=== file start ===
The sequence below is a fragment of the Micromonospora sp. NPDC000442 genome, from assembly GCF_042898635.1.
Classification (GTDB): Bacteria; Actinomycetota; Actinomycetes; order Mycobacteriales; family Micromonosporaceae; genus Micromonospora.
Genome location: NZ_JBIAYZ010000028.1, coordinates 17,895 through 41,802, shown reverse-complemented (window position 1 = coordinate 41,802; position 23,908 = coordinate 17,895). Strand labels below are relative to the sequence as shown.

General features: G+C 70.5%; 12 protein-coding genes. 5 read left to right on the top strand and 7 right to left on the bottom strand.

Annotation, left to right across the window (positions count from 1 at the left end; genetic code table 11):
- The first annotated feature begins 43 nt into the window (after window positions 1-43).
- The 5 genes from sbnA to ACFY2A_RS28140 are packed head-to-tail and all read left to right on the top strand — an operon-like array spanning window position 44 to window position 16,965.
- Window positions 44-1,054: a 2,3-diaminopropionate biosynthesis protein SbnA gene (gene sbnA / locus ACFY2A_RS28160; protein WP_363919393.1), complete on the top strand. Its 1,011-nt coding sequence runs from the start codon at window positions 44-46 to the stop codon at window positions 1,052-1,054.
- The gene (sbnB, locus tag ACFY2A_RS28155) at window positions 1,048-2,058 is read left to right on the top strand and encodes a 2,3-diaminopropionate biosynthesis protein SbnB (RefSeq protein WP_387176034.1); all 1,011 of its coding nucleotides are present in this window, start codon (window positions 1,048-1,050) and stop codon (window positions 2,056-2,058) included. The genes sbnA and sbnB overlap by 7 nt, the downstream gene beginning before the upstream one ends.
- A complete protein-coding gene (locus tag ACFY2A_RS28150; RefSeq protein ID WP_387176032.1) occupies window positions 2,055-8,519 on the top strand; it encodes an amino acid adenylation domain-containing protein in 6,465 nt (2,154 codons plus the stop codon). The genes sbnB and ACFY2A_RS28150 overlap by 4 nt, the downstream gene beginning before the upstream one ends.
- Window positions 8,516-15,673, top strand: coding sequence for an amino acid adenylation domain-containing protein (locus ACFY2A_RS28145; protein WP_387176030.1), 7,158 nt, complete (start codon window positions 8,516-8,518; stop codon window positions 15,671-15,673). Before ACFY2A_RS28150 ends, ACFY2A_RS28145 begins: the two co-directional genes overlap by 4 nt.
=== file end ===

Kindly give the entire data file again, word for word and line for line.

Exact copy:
The sequence below is a fragment of the Micromonospora sp. NPDC000442 genome, from assembly GCF_042898635.1.
Classification (GTDB): Bacteria; Actinomycetota; Actinomycetes; order Mycobacteriales; family Micromonosporaceae; genus Micromonospora.
Genome location: NZ_JBIAYZ010000028.1, coordinates 17,895 through 41,802, shown reverse-complemented (window position 1 = coordinate 41,802; position 23,908 = coordinate 17,895). Strand labels below are relative to the sequence as shown.

General features: G+C 70.5%; 12 protein-coding genes. 5 read left to right on the top strand and 7 right to left on the bottom strand.

Annotation, left to right across the window (positions count from 1 at the left end; genetic code table 11):
- The first annotated feature begins 43 nt into the window (after window positions 1-43).
- The 5 genes from sbnA to ACFY2A_RS28140 are packed head-to-tail and all read left to right on the top strand — an operon-like array spanning window position 44 to window position 16,965.
- Window positions 44-1,054: a 2,3-diaminopropionate biosynthesis protein SbnA gene (gene sbnA / locus ACFY2A_RS28160; protein WP_363919393.1), complete on the top strand. Its 1,011-nt coding sequence runs from the start codon at window positions 44-46 to the stop codon at window positions 1,052-1,054.
- The gene (sbnB, locus tag ACFY2A_RS28155) at window positions 1,048-2,058 is read left to right on the top strand and encodes a 2,3-diaminopropionate biosynthesis protein SbnB (RefSeq protein WP_387176034.1); all 1,011 of its coding nucleotides are present in this window, start codon (window positions 1,048-1,050) and stop codon (window positions 2,056-2,058) included. The genes sbnA and sbnB overlap by 7 nt, the downstream gene beginning before the upstream one ends.
- A complete protein-coding gene (locus tag ACFY2A_RS28150; RefSeq protein ID WP_387176032.1) occupies window positions 2,055-8,519 on the top strand; it encodes an amino acid adenylation domain-containing protein in 6,465 nt (2,154 codons plus the stop codon). The genes sbnB and ACFY2A_RS28150 overlap by 4 nt, the downstream gene beginning before the upstream one ends.
- Window positions 8,516-15,673, top strand: coding sequence for an amino acid adenylation domain-containing protein (locus ACFY2A_RS28145; protein WP_387176030.1), 7,158 nt, complete (start codon window positions 8,516-8,518; stop codon window positions 15,671-15,673). Before ACFY2A_RS28150 ends, ACFY2A_RS28145 begins: the two co-directional genes overlap by 4 nt.